Coach details three run of his Lewisboro Little League Baseball Team
In baseball when you start slow, a cold, wet spring always stands at the ready as an explanation. If the team will warm with the weather certainly remains a question, but it didn’t for Lewisboro Little League Coach Jason Pizer as his twelve year olds got caught in between all the April rain drops.
“On day one,” Pizer says he knew the Lewisboro Lightning was in for something special in their final year together as a Lewisboro Association Team, which included his son Jackson.
Winning 15 of their last 18 games, the Lightning won the WBA/RBA title and went on to finish 11th out of 48 in Cooperstown All-Star weekend. Playing the game properly, getting better and having fun has triangulated the ground rules since he took over in 2014 as coach with Glenn Capobianco. “You can’t really weigh those things more than the other,” says Pizer. “They are equally important.”
At the same time, he acknowledged the importance of having three or four big bats and five strong pitchers but had no need to single any players out - whether they showed the way in words or by example. “As far as leaders go,” he said, “they were all kind of equal.”
On the other hand, a late game crooked number leveled off a high powered team from the Bronx and began Lewisboro’s separation from the pack. “We won on a walk off home run in the 9th inning,” he says.
Not a fluke, more blast than bloop really got Pizer’s wife to her feet this season. “This is the year when kids started hitting home runs,” said Leah Pizer. “That was so much fun.”
Still, as former secretary for the Lewisboro Baseball Association, she sees that the frequency at which the ball left the yard isn’t what got the fans stomping their feet.
“The most exciting part has been the switch to being a good baseball team,” she said. “Instead of kids out there scrambling to understand, they know their positions, they know the plays and that made it more enjoyable.”
The sightline from the seats did come with a flip side, though. “I don’t get nervous because he’s very comfortable in the field, but I get incredibly nervous during his at bats,” she says of her son.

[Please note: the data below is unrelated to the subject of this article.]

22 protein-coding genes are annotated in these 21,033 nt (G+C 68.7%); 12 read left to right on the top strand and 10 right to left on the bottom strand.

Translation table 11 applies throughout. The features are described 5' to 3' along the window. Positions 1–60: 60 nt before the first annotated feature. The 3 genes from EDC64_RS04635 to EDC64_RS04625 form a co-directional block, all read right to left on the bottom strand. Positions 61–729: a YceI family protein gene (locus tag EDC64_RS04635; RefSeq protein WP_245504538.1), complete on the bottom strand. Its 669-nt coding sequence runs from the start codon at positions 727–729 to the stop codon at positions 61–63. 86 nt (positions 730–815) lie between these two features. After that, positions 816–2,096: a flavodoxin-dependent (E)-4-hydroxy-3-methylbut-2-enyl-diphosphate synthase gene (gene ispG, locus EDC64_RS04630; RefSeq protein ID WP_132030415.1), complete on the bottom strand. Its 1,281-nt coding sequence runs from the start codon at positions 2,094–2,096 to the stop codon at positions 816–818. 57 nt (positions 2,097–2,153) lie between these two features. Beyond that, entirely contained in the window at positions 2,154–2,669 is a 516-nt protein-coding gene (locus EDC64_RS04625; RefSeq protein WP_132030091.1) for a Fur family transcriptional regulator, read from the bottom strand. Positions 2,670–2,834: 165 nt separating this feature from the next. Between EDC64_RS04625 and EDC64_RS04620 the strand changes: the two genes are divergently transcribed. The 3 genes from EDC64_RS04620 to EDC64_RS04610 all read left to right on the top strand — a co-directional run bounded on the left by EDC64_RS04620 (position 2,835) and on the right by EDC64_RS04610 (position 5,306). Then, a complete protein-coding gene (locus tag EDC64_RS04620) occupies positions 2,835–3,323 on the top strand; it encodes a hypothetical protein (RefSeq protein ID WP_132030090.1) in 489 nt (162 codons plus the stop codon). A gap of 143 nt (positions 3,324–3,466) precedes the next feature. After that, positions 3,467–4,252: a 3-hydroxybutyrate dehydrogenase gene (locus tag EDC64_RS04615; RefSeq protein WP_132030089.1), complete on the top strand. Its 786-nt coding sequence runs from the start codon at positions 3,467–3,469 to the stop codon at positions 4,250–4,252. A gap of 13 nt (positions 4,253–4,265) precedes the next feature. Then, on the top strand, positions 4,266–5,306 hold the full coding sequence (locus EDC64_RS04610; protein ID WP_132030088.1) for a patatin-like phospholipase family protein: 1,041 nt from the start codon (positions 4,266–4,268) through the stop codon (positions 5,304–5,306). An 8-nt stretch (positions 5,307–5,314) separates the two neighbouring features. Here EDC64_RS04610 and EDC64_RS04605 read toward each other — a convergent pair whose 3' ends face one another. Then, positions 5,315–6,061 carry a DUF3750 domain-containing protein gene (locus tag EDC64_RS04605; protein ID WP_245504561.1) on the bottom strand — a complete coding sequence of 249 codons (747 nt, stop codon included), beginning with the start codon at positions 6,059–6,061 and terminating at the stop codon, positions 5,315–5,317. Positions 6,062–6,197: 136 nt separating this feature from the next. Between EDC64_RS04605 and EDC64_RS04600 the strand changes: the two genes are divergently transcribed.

In the dugout, the switch north in venue did take a little acclimating but not because of the increase in size, stage and seating capacity. “They might have been a little nervous in game one,” said Jason. “The kids were gigantic.”
Settling in and elevating smarts over size, Lewisboro’s run came to an end in a 10-8 back and forth. “We were winning, gave up a lot of runs in the top of the 6th and loaded the bases but couldn’t get it done,” he said.
On the other hand, the finish said it all for Mom. “The last game showed the incredible energy that these kids have,” she said. “They keep going, they keep fighting and they don’t quit.”
But as they disperse next year to travel teams and modified play, Jason is sure the kids see the long view. “All the TV and MLB highlights,” he says, “everybody wants to hit a 10 run grand slam. Now they realize a base hit here and a base hit there, a walk, a strikeout, an error - it’s a marathon.”
Even so, the heart wrenching final game left the boys feeling stranded but not because of the runners left in a lurch. All the travel time, bunking together and working with the coaches, Leah concluded, “They were sad it was over.”
The article speaks about the great West Indian fast bowler Michael Holding. He was an artist.
The article speaks about the heroic deeds of Richards and Gavaskar. Both had different styles of batting but entertained the spectators with brilliant strokes all over the field..
The article speaks about brilliant fast bowler Dale Steyn. He is the main spearhead of attack of South Africa.